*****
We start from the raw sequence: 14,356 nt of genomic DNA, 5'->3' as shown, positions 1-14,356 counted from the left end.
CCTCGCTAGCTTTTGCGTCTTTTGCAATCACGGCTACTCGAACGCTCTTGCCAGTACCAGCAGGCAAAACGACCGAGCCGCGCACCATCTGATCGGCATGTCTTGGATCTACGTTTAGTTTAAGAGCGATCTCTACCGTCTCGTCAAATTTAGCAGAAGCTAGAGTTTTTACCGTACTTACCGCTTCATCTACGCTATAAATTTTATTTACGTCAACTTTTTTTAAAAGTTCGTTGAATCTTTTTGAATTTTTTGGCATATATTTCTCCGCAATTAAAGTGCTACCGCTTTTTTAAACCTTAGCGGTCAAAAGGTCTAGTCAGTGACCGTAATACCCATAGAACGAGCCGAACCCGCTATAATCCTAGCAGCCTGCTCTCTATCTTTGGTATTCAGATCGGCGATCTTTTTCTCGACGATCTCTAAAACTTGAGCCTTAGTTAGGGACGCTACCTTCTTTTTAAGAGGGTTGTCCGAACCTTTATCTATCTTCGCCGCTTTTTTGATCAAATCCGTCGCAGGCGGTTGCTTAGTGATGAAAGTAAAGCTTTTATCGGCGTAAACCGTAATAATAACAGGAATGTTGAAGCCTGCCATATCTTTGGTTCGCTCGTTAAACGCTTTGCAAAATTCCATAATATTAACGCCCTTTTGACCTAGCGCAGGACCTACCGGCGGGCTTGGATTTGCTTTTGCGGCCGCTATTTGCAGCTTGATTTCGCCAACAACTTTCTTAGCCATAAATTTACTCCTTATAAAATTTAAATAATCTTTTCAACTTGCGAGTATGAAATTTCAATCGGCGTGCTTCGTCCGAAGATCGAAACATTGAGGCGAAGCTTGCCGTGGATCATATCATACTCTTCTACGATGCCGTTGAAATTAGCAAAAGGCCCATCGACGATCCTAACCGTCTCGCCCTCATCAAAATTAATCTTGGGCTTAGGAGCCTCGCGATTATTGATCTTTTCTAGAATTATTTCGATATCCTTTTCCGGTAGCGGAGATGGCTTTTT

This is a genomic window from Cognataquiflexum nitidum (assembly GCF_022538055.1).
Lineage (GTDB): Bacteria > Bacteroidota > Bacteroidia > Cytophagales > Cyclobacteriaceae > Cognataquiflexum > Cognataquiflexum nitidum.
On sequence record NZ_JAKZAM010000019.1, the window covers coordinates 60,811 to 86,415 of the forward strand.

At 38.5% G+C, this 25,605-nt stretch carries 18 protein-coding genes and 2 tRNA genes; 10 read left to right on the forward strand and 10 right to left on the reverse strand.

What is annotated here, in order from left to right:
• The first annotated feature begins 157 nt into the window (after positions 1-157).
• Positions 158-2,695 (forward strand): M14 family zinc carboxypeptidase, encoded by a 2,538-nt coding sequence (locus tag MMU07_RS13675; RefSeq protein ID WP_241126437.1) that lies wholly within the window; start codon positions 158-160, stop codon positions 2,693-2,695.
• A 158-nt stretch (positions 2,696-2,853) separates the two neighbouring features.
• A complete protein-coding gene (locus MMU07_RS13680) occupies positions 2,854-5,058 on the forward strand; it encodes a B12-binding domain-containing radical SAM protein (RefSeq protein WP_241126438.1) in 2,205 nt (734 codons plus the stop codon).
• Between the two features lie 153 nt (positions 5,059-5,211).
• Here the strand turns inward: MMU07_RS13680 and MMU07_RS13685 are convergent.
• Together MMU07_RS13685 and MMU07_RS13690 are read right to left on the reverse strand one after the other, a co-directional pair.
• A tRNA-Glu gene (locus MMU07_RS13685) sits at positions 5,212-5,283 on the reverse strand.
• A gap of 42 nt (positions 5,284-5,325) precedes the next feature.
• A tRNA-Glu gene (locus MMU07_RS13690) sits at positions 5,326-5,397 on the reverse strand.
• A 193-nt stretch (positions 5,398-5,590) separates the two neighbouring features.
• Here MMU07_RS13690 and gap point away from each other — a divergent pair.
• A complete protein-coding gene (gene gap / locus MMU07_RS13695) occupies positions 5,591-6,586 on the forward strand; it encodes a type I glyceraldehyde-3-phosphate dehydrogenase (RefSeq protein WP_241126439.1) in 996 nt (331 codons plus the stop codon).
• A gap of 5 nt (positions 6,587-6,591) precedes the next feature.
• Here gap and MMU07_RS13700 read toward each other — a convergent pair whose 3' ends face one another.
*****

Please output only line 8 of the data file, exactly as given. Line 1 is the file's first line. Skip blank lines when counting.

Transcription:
• The first annotated feature begins 157 nt into the window (after positions 1-157).